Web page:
Twice winner of the Solitaire du Figaro, and the 2018 Route du Rhum in Class40, also skipper of the VO65 Racing for the Planet, Yoann Richomme gives us his technical and strategic analysis of the Vendée Globe.
“On Christmas Eve, the fleet leaders are going through some crucial moments with different options taken by the three frontrunners: the leader, Yannick Bestaven, has managed to get out of the area of high pressure with a series of gybes along the edge of the Ice Zone before climbing a fairly long way north. He is now tackling the approaches to a low-pressure system (see image below) which is not that clear in terms of its position and the strength of the winds. On Friday, he is expected to enter an area of fairly strong Easterly winds, so will be sailing upwind; either he pushes hard in which case he will get 35 knots of headwinds gusting to 45, or he remains in the south of the low to protect himself. It will all be a matter of finding a compromise.
Two tricky effects due to the low
The centre of this low is moving in an unpredictable manner in the models, but the main idea is that it will deepen this weekend and Yannick is in for a double dose with, on Sunday, strong 40-knot winds backing northerly and gusting to 60 with 5m high seas, making this doubly difficult.
Today, it is hard to say whether he will manage to get away once on the other side of the low. It will all depend on the way in which he deals with the gale force winds that are forecast. He can either sail upwind in strong or very strong winds, slow down or try to cut across. In the end, I believe his gains will be fairly limited. In the best case scenario and looking at this optimistically, I think he may get over this hurdle with a lead of 300 miles over Charlie Dalin and Thomas Ruyant. The latter two will have to work hard in the coming days to stay in the same system as Yannick, as otherwise he may make his getaway.
Charlie’s trajectory is risky
For Charlie, who has steadily been gaining ground in the latest rankings, it looks like things will not continue to be so happy. He needs to continue to make headway east while the high moves off to the south. This is a risky situation, as if he is not fast enough, he could be swallowed up by the high and severely slowed down. I think he may lose a lot with this option, as the situation is fairly risky.
As for Thomas, he appears to have made the right choice sticking to the north. He has avoided the high and is sailing upwind. He will now have to choose how he gets through the low, but in theory, he will not be able to join Yannick on his journey eastwards.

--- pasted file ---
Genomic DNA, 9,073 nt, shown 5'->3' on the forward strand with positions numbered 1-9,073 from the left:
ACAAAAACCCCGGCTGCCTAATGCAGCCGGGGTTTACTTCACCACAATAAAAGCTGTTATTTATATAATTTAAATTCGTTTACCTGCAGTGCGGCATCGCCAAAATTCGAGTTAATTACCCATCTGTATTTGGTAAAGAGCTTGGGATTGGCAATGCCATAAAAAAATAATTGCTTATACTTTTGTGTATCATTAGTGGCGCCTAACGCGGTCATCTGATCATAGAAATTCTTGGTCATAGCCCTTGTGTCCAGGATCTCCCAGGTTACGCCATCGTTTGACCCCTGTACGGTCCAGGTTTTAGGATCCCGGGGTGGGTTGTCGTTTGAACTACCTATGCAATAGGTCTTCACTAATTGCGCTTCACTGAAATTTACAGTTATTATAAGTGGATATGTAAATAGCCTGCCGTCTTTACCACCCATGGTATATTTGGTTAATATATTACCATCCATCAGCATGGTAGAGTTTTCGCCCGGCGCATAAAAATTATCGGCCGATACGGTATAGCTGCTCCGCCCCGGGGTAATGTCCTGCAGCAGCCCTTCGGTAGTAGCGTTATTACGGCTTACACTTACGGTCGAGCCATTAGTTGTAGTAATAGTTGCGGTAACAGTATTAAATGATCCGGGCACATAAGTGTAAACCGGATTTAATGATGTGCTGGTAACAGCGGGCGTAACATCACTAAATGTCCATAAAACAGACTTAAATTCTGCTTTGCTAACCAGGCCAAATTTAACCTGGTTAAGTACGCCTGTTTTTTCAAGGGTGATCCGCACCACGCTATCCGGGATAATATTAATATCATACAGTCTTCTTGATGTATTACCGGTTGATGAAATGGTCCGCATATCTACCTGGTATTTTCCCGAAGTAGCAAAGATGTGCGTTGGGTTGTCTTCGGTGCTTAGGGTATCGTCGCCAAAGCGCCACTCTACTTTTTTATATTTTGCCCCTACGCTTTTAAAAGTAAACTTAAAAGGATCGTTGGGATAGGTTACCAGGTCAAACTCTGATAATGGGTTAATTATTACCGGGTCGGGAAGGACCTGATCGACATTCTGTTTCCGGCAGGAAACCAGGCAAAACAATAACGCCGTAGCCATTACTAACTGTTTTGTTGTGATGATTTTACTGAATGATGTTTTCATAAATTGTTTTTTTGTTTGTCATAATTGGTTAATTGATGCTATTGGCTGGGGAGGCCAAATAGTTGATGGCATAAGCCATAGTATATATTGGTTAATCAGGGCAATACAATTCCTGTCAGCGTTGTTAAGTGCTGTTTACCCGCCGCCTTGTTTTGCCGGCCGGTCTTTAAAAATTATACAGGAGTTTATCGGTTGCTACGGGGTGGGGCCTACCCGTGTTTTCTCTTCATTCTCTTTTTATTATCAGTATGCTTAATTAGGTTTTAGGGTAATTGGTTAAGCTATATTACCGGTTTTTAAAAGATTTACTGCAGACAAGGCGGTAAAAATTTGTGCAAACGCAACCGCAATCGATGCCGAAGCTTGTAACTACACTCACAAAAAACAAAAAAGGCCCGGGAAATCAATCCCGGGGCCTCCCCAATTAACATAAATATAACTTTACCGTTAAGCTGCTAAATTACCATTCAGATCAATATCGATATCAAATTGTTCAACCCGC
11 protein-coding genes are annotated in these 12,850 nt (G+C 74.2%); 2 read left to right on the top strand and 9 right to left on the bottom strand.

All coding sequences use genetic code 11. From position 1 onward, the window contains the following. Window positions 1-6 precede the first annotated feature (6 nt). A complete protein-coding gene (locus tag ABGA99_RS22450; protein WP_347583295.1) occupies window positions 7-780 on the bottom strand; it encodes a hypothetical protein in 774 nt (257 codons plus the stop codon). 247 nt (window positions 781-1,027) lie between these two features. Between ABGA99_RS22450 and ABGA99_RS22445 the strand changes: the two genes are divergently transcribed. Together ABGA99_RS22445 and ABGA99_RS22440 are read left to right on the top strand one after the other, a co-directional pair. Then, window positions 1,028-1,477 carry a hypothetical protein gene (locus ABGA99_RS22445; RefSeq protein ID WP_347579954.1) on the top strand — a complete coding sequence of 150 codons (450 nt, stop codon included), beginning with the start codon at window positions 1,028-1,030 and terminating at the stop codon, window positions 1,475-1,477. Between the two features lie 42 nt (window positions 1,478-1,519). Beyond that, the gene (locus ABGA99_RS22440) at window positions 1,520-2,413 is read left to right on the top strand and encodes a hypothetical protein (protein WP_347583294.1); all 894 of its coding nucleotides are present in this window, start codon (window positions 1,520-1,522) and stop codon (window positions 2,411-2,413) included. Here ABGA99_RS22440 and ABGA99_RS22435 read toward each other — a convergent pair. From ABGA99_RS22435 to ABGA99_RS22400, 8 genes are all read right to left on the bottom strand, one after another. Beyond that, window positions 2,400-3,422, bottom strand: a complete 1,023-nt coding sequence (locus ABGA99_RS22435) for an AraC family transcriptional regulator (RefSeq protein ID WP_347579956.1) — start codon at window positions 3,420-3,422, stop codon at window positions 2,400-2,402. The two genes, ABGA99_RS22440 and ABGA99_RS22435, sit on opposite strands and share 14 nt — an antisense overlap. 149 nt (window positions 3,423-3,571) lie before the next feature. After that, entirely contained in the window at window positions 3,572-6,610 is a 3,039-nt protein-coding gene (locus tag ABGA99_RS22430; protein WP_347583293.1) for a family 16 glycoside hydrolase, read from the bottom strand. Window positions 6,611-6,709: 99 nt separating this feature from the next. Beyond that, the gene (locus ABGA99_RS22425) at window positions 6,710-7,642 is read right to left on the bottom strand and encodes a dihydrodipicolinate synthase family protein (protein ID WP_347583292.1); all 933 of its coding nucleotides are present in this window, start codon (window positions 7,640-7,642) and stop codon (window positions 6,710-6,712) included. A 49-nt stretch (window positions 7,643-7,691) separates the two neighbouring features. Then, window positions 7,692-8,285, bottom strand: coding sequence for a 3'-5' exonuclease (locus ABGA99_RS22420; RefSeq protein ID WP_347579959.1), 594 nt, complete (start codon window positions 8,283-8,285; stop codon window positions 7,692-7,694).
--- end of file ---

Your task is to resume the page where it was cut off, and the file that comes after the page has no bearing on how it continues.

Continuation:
Looking ahead to a separation
Behind them, the situation is very favourable for Maxime Sorel, who is in a brilliant situation. He is benefiting from more wind than the rest in that group who are running into the high. This should allow him to get back in the game. He is currently catching those at the rear of this pack with around forty miles to go to catch Giancarlo Pedote. On the other hand, for Clarisse Crémer and Romain Attanasio, I cannot see any opportunities for them to get back, as they will once again have to deal with a big storm on Tuesday 29th.
The group of chasing boats (from Damien Seguin to Maxime Sorel) will have an easy time of it until Friday evening with light winds on the beam. They will then see the wind shift to the east, which will mean they will sail north to follow in the tail of the low. Unfortunately for them, they will not be able to stick with it for long and they will be slowed down again in calms. They will have to wait for the next system and it will be at that point (between 30th and 31st, see image below) that the gaps are likely to be widest between 800 and 1000 miles.
This is an important moment, because this high will create separation, the top three should stay ahead if everything goes well for them. I think one or two foilers, like Boris (Herrmann) and Isabelle (Joschke), can to escape this high pressure and stay in the same system as the three in front. For those with daggerboards, it seems complicated to me.
Awesome Pip Hare
The routings give a passage by Yannick Bestaven on January 2 at Cape Horn, but I am a bit cautious this time because the two forecast gales will surely have to be managed but slowing down.
Finally, I want to salute the very good race of Pip Hare who, with a 1999 boat (Superbigou, built by Bernard Stamm), a late and modest budget, stands up to skippers benefiting from newer and updated boats with foils. Her routes are beautiful and smooth, we can see that she knows how to use the weather and navigate, I find what she is doing is quite fantastic on a high level.
Happy holidays to all and see you next week for the outcome.”
Photo : Pierre Bouras / TR Racing / DPPI | Portrait : Alexis Courcoux